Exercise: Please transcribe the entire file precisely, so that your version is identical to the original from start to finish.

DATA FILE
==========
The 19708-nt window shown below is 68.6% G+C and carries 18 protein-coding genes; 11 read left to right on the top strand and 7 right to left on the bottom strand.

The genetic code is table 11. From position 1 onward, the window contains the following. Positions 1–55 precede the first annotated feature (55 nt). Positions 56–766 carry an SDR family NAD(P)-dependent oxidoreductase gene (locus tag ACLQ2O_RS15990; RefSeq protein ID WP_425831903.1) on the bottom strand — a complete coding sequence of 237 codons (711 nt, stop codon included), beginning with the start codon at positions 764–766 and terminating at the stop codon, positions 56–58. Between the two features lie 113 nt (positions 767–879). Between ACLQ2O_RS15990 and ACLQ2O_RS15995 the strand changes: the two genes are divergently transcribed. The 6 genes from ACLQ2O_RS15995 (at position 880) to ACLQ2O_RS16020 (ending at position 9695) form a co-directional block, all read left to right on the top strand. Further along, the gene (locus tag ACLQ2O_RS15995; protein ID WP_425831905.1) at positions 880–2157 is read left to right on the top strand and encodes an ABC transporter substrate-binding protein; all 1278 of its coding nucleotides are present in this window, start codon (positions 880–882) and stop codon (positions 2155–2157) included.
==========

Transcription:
The 19708-nt window shown below is 68.6% G+C and carries 18 protein-coding genes; 11 read left to right on the top strand and 7 right to left on the bottom strand.

The genetic code is table 11. From position 1 onward, the window contains the following. Positions 1–55 precede the first annotated feature (55 nt). Positions 56–766 carry an SDR family NAD(P)-dependent oxidoreductase gene (locus tag ACLQ2O_RS15990; RefSeq protein ID WP_425831903.1) on the bottom strand — a complete coding sequence of 237 codons (711 nt, stop codon included), beginning with the start codon at positions 764–766 and terminating at the stop codon, positions 56–58. Between the two features lie 113 nt (positions 767–879). Between ACLQ2O_RS15990 and ACLQ2O_RS15995 the strand changes: the two genes are divergently transcribed. The 6 genes from ACLQ2O_RS15995 (at position 880) to ACLQ2O_RS16020 (ending at position 9695) form a co-directional block, all read left to right on the top strand. Further along, the gene (locus tag ACLQ2O_RS15995; protein ID WP_425831905.1) at positions 880–2157 is read left to right on the top strand and encodes an ABC transporter substrate-binding protein; all 1278 of its coding nucleotides are present in this window, start codon (positions 880–882) and stop codon (positions 2155–2157) included.